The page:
Marius Paun | London, UK | Senior dealer | Friday 26th June 2020
Markets Concerned About The Second Wave Of Covid-19 And Global Trade Tensions
As if worries of a second wave was not enough, the US government is to suspend certain non-immigration work visas through to the end of 2020 and to extend bans on certain green cards. The Trump administration said the move will open up 525,000 jobs as a consequence.
Early on Tuesday, the White House trade adviser Peter Navarro sent the world markets crushing after declaring the trade deal with China is over. It appears that was not the case… President Trump weighed in later tweeting ‘China Trade Deal is fully intact’. A bit embarrassing, especially when later on Navarro dropped another one ‘Trump may impose retaliatory tariffs if China is not buying enough… US lobsters’ ?!!!
The US markets are on alert despite the ongoing good run for technology stocks as coronavirus hospitalizations surged to record highs for a few days in a row this week. What is more worrying for the markets is that the US wants to impose tariffs on over $3 billion worth of exports from EU.
A private survey of more than 3000 firms called China Beige Book showed it expects a contraction for China’s economy for 2020. One of the main points was that slow global demand still weighs on growth.
Bank of England governor Andrew Bailey defended the central bank easing of monetary policy saying on Sky News that the UK government would have struggled to fund itself without expanding the quantitative easing. He explained the situation in March was more severe than the credit crisis of 2009.
Elsewhere, the UK Prime Minister Boris Johnson announced on Wednesday that the lockdown measures will be further relaxed. Starting with 4th of July, a whole set of industries like hospitality, tourism, pubs, cinemas, libraries will reopen.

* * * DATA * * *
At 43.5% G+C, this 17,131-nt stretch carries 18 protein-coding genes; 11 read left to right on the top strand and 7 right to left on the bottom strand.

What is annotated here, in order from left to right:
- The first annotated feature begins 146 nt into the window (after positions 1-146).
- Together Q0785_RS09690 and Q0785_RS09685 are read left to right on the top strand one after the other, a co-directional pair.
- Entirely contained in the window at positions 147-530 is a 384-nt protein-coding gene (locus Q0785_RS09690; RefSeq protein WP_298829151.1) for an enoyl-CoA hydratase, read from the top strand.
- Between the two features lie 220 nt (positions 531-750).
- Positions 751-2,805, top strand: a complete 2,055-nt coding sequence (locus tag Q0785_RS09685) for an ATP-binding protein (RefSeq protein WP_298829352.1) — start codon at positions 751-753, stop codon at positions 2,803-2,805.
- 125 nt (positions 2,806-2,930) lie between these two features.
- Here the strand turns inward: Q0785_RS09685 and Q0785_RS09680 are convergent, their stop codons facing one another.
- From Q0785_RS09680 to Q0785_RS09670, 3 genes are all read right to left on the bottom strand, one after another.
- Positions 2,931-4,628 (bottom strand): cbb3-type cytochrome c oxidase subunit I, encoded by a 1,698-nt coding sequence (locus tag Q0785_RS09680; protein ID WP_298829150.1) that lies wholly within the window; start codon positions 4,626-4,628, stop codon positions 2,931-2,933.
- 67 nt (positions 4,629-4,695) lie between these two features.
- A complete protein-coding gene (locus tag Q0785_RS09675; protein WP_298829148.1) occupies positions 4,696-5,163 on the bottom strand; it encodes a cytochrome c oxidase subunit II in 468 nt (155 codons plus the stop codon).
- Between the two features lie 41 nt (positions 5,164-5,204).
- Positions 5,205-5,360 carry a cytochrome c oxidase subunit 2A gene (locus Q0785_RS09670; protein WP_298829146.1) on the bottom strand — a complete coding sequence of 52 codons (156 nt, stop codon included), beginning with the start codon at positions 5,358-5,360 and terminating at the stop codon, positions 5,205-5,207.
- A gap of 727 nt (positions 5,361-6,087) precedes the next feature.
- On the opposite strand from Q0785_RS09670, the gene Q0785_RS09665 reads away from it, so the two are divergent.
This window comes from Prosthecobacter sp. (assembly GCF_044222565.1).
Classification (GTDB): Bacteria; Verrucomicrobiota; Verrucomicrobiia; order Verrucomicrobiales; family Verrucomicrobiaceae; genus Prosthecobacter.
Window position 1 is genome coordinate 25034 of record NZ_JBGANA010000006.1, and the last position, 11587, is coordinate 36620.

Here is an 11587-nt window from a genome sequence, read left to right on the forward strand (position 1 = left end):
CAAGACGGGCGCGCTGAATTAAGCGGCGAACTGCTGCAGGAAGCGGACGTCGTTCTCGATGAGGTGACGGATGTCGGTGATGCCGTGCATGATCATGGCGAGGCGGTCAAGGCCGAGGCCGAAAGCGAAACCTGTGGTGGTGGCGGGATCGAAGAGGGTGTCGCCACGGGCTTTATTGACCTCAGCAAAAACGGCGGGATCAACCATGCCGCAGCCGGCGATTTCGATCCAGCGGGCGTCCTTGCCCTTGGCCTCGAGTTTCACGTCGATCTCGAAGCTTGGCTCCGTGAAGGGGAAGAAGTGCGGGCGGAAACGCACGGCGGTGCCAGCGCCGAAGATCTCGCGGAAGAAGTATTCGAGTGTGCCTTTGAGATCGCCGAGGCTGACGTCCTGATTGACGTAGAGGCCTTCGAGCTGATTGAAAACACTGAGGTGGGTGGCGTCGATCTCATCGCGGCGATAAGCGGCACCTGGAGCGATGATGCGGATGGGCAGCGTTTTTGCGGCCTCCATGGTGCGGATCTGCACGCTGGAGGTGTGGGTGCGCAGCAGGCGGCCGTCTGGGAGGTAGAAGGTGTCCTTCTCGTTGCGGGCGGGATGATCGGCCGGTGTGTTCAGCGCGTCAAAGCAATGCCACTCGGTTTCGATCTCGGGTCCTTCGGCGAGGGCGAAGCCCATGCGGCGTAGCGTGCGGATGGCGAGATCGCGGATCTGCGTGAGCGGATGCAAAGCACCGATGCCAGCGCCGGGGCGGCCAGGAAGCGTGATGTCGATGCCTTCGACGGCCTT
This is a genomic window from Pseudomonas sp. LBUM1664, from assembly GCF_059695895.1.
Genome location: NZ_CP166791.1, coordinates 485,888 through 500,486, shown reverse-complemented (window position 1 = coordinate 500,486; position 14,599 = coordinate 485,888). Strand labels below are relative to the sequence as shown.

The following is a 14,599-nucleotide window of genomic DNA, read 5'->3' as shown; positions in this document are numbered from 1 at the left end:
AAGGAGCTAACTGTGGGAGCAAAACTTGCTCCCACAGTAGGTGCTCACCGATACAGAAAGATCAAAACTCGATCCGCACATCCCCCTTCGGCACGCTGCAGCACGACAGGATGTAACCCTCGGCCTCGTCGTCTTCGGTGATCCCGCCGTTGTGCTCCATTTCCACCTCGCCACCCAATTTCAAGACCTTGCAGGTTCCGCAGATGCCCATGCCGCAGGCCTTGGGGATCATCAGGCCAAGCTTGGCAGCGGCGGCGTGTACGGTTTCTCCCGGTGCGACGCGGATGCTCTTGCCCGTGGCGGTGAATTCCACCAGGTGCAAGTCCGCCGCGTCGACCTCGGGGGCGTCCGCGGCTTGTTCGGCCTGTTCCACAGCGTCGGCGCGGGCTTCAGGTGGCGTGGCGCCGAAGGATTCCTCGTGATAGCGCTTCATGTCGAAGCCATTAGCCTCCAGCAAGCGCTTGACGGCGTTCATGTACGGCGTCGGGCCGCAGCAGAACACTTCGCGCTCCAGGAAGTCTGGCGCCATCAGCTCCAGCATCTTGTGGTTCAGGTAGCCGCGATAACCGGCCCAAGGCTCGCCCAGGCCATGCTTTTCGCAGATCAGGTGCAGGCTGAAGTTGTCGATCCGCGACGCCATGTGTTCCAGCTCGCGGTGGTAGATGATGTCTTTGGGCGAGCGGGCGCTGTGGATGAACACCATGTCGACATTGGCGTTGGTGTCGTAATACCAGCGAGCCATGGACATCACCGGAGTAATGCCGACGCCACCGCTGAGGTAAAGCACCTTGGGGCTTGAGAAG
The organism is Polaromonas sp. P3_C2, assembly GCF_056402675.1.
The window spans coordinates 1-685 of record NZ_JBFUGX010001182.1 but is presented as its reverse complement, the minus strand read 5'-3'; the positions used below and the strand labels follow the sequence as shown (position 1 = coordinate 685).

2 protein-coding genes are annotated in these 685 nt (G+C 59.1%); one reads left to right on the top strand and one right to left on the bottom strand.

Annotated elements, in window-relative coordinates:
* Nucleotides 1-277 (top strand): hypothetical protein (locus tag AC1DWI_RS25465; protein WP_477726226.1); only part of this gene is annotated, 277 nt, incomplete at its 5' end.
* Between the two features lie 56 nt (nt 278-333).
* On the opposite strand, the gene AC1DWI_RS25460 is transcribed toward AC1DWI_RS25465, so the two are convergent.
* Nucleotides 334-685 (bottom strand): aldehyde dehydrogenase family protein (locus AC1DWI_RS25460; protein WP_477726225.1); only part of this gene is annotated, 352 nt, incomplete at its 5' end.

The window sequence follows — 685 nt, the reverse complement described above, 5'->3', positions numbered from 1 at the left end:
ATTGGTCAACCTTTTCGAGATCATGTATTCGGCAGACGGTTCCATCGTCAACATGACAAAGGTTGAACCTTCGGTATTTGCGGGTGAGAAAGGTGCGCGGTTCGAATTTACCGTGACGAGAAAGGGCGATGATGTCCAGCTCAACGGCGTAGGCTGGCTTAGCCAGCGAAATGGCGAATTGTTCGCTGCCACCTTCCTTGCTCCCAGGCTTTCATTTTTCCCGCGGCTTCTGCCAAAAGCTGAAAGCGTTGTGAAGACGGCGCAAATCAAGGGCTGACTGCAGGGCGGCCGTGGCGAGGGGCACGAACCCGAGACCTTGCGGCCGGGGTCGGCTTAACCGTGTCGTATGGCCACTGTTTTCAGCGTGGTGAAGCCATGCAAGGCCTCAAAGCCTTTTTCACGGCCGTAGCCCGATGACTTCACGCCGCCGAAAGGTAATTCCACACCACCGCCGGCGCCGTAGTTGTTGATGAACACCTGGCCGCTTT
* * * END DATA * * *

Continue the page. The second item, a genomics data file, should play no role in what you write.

Meanwhile, in Europe, the German central bank released its monthly report saying they expected the German economy to shrink by nearly 10% in the second quarter of 2020. The stimulus package prepared by the government should help the economic recovery and at the same time boost consumer and business sentiment. Nonetheless the Eurozone flash services PMI for June came in at 50.3 surpassing expectations for 45.2.
After a few weeks of going back and forth, gold prices finally broke higher early this week and reached a fresh seven year high at $1779.35. It could not test the $1800.00 mark, so retraced slightly, but remains within reach of that important hurdle. Gold-backed ETFs holdings have now reached a new all-time high of 3,510 tonnes.
The US crude inventories data showed a build of 1.75 million barrels for last week surpassing expectations for +1.5 million barrels. WTI futures were trading just above $38.00 mark going into the weekend after reaching a weekly high of $41.61 on Tuesday.
Marius Paun | London, UK | Senior dealer | Thursday, 25th June 2020
After a few weeks of going back and forth, gold prices finally broke higher early this week and came within reach of the crucially important $1800.00 level. It has managed this despite a stronger US dollar which in turn was supported by a number of factors. A spike in the number of Covid-19 cases in the United States and Latin America, as well as renewed concerns about rising trade tensions, have fuelled demand for safe-haven currencies yet again. In addition, amid the reopening process, there were many medical scientists in Europe warning of the second wave of coronavirus.